What’s the best way of disseminating a political slogan today? Where once the badge was a common medium for rallying calls, it now seems to have been eclipsed by the hashtag. The political messages of the day are less often worn on the body and more frequently disseminated through social media with the use of Twitter or Instagram hashtags or Facebook likes. The hashtag has the advantage of being simple, quick, and enabling instant association with others using the same designation.
So, for instance, the hashtag #jesuischarlie came out almost instantly after the massacre of the Charlie Hebdo staff. The journalist Joachim Roncin tweeted an image of the phrase one hour after the event. Though he had only 400 followers, #jesuischarlie was soon retweeted seven million times. At the vigils that followed immediately after, there was not enough time to produce badges. Instead, people displayed this phrase as stickers on their clothing or A4 sheets they’d printed out at home.
Four days later, George Clooney wore a badge to the Golden Globe awards. At the same event, Helen Mirren made a brooch out of a pencil, which had become the symbol of defiance in the face of terrorism. Then there was a flood of merchandising, including clutch bags and T-shirts. Google initially posted an image of a black ribbon to mark the occasion, but this was then replaced with an image of “Je suis Charlie.” The opportunity to create something like the AIDS ribbon was lost. Instead, there have been 50 attempts to patent the phrase.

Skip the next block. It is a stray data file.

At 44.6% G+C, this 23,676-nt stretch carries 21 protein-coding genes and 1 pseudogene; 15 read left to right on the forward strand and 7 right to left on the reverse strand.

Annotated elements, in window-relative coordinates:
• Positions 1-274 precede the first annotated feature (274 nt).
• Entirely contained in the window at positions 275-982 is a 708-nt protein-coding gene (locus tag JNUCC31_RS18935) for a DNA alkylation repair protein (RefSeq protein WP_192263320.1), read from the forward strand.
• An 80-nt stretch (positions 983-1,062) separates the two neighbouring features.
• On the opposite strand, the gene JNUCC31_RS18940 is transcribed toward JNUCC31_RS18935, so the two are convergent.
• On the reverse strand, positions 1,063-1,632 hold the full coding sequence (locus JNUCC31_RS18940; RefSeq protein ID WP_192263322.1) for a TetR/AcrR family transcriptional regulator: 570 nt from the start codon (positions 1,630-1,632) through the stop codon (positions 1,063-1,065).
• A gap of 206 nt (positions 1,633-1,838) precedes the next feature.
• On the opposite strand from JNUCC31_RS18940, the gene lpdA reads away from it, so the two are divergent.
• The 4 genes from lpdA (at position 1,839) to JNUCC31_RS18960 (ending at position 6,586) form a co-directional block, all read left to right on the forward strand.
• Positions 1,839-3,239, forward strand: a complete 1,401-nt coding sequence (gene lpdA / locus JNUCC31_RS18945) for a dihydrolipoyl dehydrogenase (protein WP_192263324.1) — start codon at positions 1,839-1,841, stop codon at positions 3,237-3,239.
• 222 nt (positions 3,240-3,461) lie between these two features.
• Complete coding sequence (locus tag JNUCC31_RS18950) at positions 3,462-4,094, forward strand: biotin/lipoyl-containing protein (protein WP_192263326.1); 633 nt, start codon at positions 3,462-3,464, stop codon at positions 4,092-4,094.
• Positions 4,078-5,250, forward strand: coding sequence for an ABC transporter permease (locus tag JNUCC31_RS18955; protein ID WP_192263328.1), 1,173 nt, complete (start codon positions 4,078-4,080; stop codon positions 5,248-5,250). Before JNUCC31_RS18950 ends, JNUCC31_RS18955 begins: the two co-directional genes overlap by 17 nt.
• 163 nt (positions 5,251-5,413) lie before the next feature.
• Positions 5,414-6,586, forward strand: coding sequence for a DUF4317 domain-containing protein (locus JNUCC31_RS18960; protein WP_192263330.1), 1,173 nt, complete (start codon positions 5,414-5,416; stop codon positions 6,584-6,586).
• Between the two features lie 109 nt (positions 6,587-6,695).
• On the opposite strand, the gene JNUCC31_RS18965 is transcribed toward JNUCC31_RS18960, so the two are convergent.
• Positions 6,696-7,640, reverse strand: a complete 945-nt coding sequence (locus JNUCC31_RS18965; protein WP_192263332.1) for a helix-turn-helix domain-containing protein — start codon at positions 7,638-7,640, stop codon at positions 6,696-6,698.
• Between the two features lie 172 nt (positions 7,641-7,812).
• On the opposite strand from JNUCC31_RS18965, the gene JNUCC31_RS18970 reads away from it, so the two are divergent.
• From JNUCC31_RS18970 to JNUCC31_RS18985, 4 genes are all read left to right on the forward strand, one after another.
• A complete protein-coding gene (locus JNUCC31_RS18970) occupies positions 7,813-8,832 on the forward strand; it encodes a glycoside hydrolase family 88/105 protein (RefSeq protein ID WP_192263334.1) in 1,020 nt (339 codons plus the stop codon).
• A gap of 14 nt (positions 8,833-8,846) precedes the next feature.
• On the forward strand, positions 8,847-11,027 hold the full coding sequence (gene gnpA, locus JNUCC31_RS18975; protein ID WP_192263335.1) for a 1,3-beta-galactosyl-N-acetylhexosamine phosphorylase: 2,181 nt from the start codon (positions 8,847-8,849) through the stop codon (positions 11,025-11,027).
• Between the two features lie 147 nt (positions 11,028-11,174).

The main sphere of action on the street was word play. Alternative permutations included “Je suis Nigeria” and “Je ne suis pas Charlie” from those protesting the magazine’s racism. The French comic Dieudonné was detained for saying “Je me sens Charlie Coulibaly,” [I feel I am Charlie Coulibaly] adding the name of the terrorist. In Melbourne, a member of Grandmothers for Refugees made a badge that said “Je suis asylum seeker.”
“I ran after her at the train station. I said ‘put it back on. I’ll walk with u.’ She started to cry and hugged me for about a minute – then walked off alone.”
@sirtessa picked this up and posted this tweet the next day: “If you [regularly] take the #373 bus b/w Coogee/MartinPl, wear religious attire & don’t feel safe alone: I’ll ride with you.” The follow-up tweet offered the hashtag #illridewithyou. Within a couple of days it featured in 120,000 tweets.
While this is a reassuring demonstration of support, it could go further. There’s almost no chance that the kind of women who might want or need that support would be able to locate a companion via Twitter on a specific train or bus at the correct time (one community representative also criticized it for presuming weakness among Muslims).
Soon some markers were improvised, such as stickers for commuters to attach to their bags. And then eventually the badge appeared. Stephanie Speirs produced 1,000 yellow badges that she distributed for free outside the main Melbourne train station. There have been no reports of its effectiveness, but at least it produces the possibility of individual responsibility. Vicki Mason’s project Broaching Change shows how ornament can be combined with a website to build longer-term connections.
Rather than become extinct, the badge seems to have evolved alongside the hashtag. It is no longer the default means of identification with a political cause. But combined with a well-developed platform, it has the capacity to create tangible forms of political solidarity.
The badge is dead. Long live the #badge.